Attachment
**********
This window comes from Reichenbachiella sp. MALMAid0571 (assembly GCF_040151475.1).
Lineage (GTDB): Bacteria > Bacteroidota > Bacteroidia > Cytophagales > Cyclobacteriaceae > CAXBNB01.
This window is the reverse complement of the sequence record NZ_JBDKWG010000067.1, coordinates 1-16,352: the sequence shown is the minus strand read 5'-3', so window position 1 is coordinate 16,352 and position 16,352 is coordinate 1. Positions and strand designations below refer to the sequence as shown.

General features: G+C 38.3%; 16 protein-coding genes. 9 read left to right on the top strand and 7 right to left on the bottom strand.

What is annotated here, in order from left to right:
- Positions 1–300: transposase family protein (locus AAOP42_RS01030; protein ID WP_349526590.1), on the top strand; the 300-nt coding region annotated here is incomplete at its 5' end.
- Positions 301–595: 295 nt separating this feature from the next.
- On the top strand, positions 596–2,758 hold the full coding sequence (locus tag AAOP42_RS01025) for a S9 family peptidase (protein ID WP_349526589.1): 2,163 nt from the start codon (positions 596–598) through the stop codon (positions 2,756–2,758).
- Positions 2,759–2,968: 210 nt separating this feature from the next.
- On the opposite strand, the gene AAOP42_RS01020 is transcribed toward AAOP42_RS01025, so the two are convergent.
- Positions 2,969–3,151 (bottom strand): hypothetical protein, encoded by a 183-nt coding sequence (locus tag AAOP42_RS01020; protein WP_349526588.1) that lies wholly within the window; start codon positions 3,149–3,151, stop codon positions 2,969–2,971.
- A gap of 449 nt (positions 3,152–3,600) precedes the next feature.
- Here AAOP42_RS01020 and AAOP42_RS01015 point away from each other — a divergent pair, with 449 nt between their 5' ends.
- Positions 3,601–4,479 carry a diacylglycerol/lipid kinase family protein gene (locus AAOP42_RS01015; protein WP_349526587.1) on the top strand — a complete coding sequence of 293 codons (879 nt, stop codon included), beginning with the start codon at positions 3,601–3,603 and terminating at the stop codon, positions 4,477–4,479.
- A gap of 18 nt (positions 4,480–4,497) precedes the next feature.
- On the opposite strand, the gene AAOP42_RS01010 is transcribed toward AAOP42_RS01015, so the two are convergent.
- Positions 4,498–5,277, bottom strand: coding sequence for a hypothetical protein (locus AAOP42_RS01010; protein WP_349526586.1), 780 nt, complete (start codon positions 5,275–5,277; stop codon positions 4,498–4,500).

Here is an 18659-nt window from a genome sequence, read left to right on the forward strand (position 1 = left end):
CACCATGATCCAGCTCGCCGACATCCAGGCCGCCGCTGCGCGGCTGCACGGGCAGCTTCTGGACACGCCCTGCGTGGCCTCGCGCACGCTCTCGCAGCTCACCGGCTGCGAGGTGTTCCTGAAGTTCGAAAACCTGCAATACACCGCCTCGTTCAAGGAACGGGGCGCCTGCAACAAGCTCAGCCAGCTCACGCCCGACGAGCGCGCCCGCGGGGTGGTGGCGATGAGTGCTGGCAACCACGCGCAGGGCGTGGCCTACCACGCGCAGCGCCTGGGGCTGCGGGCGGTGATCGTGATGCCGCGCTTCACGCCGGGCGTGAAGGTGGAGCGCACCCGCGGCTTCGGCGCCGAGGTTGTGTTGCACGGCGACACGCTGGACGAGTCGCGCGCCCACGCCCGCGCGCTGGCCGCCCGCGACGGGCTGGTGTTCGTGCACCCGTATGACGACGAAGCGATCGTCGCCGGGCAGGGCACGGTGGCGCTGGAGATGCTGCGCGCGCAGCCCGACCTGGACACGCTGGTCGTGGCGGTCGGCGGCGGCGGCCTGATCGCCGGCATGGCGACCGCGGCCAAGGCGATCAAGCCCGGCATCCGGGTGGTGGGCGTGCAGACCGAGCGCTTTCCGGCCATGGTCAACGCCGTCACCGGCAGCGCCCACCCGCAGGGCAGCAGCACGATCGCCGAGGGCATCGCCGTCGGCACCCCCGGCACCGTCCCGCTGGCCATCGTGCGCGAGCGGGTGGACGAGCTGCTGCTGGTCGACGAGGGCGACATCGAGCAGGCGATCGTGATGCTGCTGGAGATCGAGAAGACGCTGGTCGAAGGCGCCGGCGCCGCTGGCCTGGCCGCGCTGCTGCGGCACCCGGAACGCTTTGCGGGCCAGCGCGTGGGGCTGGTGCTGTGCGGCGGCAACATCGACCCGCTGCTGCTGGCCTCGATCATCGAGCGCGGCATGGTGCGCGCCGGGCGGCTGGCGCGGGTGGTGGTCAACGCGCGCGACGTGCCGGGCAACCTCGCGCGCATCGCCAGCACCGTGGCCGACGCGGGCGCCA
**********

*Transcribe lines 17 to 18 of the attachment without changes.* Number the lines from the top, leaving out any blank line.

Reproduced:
- Positions 4,498–5,277, bottom strand: coding sequence for a hypothetical protein (locus AAOP42_RS01010; protein WP_349526586.1), 780 nt, complete (start codon positions 5,275–5,277; stop codon positions 4,498–4,500).

Here is an 18659-nt window from a genome sequence, read left to right on the forward strand (position 1 = left end):